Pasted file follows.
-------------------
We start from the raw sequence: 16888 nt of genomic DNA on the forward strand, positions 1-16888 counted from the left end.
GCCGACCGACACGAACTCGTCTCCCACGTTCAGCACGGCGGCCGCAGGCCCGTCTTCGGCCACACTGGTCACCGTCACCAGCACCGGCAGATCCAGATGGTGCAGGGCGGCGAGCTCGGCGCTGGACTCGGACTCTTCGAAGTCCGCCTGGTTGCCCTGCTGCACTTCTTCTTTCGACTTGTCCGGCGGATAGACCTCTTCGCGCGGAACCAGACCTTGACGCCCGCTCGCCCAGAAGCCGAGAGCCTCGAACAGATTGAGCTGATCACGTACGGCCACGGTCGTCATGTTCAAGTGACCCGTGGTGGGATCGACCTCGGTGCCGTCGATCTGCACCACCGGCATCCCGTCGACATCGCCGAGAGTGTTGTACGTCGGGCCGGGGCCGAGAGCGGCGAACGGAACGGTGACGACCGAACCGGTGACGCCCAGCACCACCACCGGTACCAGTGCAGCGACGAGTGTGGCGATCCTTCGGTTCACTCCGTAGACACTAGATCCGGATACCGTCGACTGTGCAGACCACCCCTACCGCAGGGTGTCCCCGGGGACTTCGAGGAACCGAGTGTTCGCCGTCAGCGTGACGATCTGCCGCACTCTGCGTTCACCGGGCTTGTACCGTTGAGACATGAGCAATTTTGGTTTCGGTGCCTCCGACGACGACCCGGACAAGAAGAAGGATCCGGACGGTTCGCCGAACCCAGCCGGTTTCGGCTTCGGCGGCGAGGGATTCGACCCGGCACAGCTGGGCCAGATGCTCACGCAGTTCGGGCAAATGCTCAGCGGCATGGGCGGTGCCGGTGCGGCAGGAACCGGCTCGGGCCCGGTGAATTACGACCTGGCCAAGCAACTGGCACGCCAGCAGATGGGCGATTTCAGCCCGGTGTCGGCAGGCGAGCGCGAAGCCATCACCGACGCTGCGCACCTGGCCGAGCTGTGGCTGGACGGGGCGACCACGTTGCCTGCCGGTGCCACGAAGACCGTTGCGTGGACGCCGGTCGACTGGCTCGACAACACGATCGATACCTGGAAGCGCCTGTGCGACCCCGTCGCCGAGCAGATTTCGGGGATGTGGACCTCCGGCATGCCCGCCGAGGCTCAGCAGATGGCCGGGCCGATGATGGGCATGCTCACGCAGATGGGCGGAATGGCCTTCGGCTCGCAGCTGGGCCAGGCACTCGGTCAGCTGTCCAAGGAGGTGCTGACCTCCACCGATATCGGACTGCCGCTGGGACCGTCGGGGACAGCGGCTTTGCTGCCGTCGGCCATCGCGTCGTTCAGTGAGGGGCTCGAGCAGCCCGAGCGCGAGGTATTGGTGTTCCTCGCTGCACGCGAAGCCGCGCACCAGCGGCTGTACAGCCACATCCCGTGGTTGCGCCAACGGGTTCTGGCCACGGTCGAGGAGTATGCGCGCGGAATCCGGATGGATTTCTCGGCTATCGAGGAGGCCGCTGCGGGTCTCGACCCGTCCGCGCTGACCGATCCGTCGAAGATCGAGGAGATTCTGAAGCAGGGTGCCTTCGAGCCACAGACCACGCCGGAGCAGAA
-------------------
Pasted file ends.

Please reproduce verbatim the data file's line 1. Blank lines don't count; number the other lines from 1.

We start from the raw sequence: 16888 nt of genomic DNA on the forward strand, positions 1-16888 counted from the left end.